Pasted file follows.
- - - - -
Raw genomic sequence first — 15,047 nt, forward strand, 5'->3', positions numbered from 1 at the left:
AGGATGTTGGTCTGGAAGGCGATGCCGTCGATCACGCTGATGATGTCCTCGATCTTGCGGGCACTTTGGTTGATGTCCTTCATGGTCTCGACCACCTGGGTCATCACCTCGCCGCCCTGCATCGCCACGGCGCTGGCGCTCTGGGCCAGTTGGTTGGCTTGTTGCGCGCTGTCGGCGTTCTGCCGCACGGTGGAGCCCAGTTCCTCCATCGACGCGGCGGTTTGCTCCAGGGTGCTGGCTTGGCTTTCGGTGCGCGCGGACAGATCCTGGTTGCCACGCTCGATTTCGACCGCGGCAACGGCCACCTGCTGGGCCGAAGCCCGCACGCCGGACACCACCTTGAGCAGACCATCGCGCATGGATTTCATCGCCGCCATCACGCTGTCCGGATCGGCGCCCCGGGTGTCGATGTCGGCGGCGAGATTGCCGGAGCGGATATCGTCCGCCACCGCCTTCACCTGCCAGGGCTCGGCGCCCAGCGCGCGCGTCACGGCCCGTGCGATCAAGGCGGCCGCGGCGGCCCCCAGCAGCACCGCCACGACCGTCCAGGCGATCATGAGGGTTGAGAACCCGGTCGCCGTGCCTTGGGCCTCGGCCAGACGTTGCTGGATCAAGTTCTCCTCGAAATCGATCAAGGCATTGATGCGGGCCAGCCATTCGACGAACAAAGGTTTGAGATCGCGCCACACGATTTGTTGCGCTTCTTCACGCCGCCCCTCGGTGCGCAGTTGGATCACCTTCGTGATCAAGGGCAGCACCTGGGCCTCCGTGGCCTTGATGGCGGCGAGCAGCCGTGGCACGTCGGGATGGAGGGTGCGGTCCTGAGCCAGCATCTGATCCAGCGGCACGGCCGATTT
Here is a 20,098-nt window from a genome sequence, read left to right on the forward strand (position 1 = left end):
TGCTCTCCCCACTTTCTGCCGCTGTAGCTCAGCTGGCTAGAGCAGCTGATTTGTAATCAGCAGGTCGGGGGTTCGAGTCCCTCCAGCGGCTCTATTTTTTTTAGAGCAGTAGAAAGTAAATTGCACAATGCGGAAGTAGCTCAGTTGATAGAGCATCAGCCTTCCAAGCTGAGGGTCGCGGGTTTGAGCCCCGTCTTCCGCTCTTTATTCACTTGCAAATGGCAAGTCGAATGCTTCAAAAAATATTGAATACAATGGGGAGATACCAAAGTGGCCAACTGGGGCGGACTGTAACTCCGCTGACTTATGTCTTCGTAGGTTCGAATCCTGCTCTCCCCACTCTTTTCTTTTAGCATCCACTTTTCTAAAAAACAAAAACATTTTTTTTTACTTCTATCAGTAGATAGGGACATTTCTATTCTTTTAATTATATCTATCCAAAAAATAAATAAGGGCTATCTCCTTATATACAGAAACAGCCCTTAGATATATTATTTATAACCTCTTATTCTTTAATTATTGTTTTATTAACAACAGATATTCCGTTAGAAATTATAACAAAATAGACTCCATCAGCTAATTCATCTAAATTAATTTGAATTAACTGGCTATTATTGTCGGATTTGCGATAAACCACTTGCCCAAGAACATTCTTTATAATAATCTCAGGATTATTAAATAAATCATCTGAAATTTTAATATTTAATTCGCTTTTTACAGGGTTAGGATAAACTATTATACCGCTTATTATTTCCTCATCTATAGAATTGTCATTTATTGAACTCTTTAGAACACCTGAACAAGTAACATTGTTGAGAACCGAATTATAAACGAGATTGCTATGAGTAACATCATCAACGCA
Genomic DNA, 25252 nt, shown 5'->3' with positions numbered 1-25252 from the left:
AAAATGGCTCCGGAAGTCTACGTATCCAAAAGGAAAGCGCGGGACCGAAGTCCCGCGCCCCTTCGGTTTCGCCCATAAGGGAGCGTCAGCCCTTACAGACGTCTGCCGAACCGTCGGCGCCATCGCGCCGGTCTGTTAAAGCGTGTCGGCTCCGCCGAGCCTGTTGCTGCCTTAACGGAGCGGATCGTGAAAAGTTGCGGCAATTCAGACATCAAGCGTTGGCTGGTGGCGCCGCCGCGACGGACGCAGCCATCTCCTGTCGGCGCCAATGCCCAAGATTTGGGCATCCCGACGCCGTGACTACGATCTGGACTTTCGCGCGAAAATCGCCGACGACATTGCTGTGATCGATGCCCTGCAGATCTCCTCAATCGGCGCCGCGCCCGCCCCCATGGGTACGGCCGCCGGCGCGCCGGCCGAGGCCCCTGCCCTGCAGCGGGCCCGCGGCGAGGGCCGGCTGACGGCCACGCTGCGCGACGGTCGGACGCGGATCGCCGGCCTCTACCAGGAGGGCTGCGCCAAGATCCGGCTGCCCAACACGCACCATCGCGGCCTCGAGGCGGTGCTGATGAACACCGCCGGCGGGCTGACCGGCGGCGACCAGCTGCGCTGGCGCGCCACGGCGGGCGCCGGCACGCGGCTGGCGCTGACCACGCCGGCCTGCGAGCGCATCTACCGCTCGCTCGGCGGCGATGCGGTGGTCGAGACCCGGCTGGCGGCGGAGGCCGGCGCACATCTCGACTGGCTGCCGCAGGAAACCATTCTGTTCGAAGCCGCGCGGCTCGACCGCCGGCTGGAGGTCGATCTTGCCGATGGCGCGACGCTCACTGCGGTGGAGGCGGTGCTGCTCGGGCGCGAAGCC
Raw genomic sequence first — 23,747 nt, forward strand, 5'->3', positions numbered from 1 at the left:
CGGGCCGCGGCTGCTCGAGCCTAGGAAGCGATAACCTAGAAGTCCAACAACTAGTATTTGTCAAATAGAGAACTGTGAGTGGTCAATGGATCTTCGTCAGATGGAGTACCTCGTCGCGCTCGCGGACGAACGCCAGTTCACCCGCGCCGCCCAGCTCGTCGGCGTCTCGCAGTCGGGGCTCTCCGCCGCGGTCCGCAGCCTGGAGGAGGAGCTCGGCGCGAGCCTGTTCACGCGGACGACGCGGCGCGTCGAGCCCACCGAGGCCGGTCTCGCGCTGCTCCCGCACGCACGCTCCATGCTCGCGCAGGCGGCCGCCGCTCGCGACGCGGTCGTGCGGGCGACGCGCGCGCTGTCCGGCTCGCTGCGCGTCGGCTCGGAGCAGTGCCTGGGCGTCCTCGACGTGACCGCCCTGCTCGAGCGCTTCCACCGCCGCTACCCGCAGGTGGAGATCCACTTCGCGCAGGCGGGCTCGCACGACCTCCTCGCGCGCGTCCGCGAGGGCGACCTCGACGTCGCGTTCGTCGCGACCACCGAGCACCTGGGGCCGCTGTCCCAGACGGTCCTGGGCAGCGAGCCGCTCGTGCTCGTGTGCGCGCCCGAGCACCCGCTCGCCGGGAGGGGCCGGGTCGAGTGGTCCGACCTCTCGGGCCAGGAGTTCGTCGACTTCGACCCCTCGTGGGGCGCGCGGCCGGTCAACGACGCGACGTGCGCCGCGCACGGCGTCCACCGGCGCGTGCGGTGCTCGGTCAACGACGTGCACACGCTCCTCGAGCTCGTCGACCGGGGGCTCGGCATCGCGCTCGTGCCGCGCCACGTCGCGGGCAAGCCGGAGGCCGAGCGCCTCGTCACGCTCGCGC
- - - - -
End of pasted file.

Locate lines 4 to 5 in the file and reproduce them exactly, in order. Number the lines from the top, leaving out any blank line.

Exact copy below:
TGCTCTCCCCACTTTCTGCCGCTGTAGCTCAGCTGGCTAGAGCAGCTGATTTGTAATCAGCAGGTCGGGGGTTCGAGTCCCTCCAGCGGCTCTATTTTTTTTAGAGCAGTAGAAAGTAAATTGCACAATGCGGAAGTAGCTCAGTTGATAGAGCATCAGCCTTCCAAGCTGAGGGTCGCGGGTTTGAGCCCCGTCTTCCGCTCTTTATTCACTTGCAAATGGCAAGTCGAATGCTTCAAAAAATATTGAATACAATGGGGAGATACCAAAGTGGCCAACTGGGGCGGACTGTAACTCCGCTGACTTATGTCTTCGTAGGTTCGAATCCTGCTCTCCCCACTCTTTTCTTTTAGCATCCACTTTTCTAAAAAACAAAAACATTTTTTTTTACTTCTATCAGTAGATAGGGACATTTCTATTCTTTTAATTATATCTATCCAAAAAATAAATAAGGGCTATCTCCTTATATACAGAAACAGCCCTTAGATATATTATTTATAACCTCTTATTCTTTAATTATTGTTTTATTAACAACAGATATTCCGTTAGAAATTATAACAAAATAGACTCCATCAGCTAATTCATCTAAATTAATTTGAATTAACTGGCTATTATTGTCGGATTTGCGATAAACCACTTGCCCAAGAACATTCTTTATAATAATCTCAGGATTATTAAATAAATCATCTGAAATTTTAATATTTAATTCGCTTTTTACAGGGTTAGGATAAACTATTATACCGCTTATTATTTCCTCATCTATAGAATTGTCATTTATTGAACTCTTTAGAACACCTGAACAAGTAACATTGTTGAGAACCGAATTATAAACGAGATTGCTATGAGTAACATCATCAACGCA
Genomic DNA, 25252 nt, shown 5'->3' with positions numbered 1-25252 from the left: